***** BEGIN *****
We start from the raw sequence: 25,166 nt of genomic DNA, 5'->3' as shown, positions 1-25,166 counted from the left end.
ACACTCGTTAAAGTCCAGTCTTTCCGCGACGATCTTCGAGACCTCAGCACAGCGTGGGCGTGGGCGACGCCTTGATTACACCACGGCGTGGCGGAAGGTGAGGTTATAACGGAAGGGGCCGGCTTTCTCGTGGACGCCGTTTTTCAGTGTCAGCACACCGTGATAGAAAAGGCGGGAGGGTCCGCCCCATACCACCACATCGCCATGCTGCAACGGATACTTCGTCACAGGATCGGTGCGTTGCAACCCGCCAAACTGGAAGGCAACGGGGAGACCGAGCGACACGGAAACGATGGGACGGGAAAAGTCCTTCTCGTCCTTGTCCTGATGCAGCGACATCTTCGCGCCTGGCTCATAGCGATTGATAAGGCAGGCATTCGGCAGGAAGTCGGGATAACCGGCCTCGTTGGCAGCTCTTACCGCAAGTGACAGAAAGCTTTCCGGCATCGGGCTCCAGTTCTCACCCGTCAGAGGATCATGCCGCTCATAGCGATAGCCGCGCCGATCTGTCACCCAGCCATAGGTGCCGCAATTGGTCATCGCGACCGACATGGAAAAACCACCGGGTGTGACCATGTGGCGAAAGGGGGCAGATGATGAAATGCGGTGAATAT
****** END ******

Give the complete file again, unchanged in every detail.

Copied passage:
We start from the raw sequence: 25,166 nt of genomic DNA, 5'->3' as shown, positions 1-25,166 counted from the left end.
ACACTCGTTAAAGTCCAGTCTTTCCGCGACGATCTTCGAGACCTCAGCACAGCGTGGGCGTGGGCGACGCCTTGATTACACCACGGCGTGGCGGAAGGTGAGGTTATAACGGAAGGGGCCGGCTTTCTCGTGGACGCCGTTTTTCAGTGTCAGCACACCGTGATAGAAAAGGCGGGAGGGTCCGCCCCATACCACCACATCGCCATGCTGCAACGGATACTTCGTCACAGGATCGGTGCGTTGCAACCCGCCAAACTGGAAGGCAACGGGGAGACCGAGCGACACGGAAACGATGGGACGGGAAAAGTCCTTCTCGTCCTTGTCCTGATGCAGCGACATCTTCGCGCCTGGCTCATAGCGATTGATAAGGCAGGCATTCGGCAGGAAGTCGGGATAACCGGCCTCGTTGGCAGCTCTTACCGCAAGTGACAGAAAGCTTTCCGGCATCGGGCTCCAGTTCTCACCCGTCAGAGGATCATGCCGCTCATAGCGATAGCCGCGCCGATCTGTCACCCAGCCATAGGTGCCGCAATTGGTCATCGCGACCGACATGGAAAAACCACCGGGTGTGACCATGTGGCGAAAGGGGGCAGATGATGAAATGCGGTGAATAT